Rocky Topics: Which remaining game are the Vols most likely to lose?

On this week’s edition of Rocky Topics, Adam Milliken and Robert Hughes debate which remaining game will be the most difficult for the Vols.

LEXINGTON, KY - OCTOBER 31, 2015 - quarterback Josh Dobbs #11 of the Tennessee Volunteers during the game between the Kentucky Wildcats and the Tennessee Volunteers at Commonwealth Stadium in Lexington, KY. Photo By Craig Bisacre/Tennessee Athletics

On this week’s Rocky Topics, Robert Hughes and Adam Milliken debate which remaining game Tennessee is most likely to lose.

Hughes: Despite a shocking loss to South Carolina, there’s still a chance that Tennessee could find the backdoor to the SEC Championship game. A loss, however, would guarantee at least four losses yet again for the Vols. If Tennessee is going to lose again, it will happen this Saturday against the Kentucky Wildcats. Kentucky silently has one of the best rushing attacks in the SEC with the dynamic duo of Stanley “Boom” Williams and Benjamin Snell. The running backs have almost 1,700 rushing yards between them and both average over five yards per carry. With all the injuries Tennessee has at defensive tackle and linebacker, these two playmakers could have a field day.

Milliken: Robert makes a semi-convincing argument, but not convincing enough. The Wildcats have one of the worst offensive lines in the SEC, and they’re going up against the solid Volunteer front. Tennessee is third in the SEC in tackles for loss and sixth in sacks. That will pose, along with an offense that Kentucky can’t stop, too many problems for the Wildcats to overcome. However, there is a game that Tennessee can still lose – the season finale against Vanderbilt. Last season, against what was supposed to be an atrocious Commodore offense, the Vols gave up over 400 yards of offense. This year, Vandy’s offense is better, the Volunteer defense is immensely banged up, the game is in Nashville and Vanderbilt will be motivated to win. Behind a running game that is led by Ralph Webb, and a defense that is capable of slowing down the Tennessee offense, the Commodores are the team the Vols should be most concerned with.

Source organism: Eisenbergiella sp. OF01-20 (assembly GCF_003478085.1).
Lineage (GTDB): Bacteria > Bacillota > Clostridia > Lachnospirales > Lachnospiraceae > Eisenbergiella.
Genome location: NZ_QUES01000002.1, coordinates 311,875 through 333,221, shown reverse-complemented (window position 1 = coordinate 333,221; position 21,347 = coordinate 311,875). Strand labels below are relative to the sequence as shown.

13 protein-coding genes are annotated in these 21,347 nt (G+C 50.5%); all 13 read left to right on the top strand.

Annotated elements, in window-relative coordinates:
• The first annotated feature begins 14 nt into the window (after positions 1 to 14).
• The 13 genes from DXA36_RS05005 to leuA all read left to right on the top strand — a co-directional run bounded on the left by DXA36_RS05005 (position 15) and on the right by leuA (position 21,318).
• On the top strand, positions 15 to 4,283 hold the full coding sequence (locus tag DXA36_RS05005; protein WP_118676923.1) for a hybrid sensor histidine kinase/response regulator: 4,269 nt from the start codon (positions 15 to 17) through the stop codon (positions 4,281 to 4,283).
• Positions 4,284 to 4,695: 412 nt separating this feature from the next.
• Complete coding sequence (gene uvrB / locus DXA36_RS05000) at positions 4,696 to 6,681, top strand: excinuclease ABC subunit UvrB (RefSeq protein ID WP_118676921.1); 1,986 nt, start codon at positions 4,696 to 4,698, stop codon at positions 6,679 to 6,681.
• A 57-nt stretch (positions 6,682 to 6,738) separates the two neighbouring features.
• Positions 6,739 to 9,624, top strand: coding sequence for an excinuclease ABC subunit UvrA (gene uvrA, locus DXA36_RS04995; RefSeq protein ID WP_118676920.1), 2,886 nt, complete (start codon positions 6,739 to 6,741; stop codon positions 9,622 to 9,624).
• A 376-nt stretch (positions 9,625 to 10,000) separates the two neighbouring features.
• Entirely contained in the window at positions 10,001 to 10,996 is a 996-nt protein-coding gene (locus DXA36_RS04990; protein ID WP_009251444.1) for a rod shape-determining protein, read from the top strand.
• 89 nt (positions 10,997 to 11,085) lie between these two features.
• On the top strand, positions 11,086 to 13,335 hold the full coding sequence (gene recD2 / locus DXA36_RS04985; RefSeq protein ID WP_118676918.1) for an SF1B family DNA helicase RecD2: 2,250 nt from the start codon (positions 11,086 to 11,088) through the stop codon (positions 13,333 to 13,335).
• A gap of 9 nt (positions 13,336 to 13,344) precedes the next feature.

Hughes: Vanderbilt’s defense is surprisingly good, so that’s fair. But, Tennessee doesn’t lose that game. If the Vols are able to pull off a win against Kentucky this weekend, they’ll breeze through Missouri and likely have a shot to seal the SEC East against Vanderbilt. If the Vols can’t get motivated for that, it could be a problem. Going back to Kentucky, however, there’s something about the “Battle for the Barrel,” as it used to be called, that brings out higher intensity from both teams. Looking back to 2007, the year Tennessee won the East, Kentucky gave Tennessee everything it could and forced the game to four overtimes before the Vols finally squeezed out the victory. While the rivalry hasn’t been quite as close in the past couple of seasons, head coach Mark Stoops has finally put together a complete team that could give the Vols a run for their money.

Milliken: When Robert mentions the higher intensity from both teams, he’s referring to the lopsided beat downs that the Vols have handed out to Kentucky like candy on Halloween. Since the Vols’ anomaly of a loss to the Wildcats in 2011, Tennessee has won every game against Kentucky — and the closest margin of victory has been 13, which occurred in 2013. So, no, there won’t be any raised intensity. There will be in the Vanderbilt game, however. The Commodores match up against the Vols much better than the Wildcats do. Kentucky hasn’t even been able to slow down Josh Dobbs — Tennessee’s resident overrated, average quarterback. Kentucky doesn’t have the talent up front on either side of the ball, the secondary can’t compare to Tennessee’s receivers and the Wildcats’ strength — the running game — plays right into the strength of the Vols’ defense. On the other hand, Vanderbilt can, at the very least, match up well enough to give Tennessee a dog fight. Kentucky will lose to the Vols handily, and Vanderbilt will give them all they can handle.

Edited by Dalton King 

Featured image by Craig Bisacre, courtesy of Tennessee Athletics

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Adam is the Assistant Sports Editor for the Tennessee Journalist and a Junior at UT. Most of his free time is spent watching sports, listening to good music, and enjoying life. If you wish to contact him, you can email him at, follow him on Twitter, @AdamMilliken14, or find him at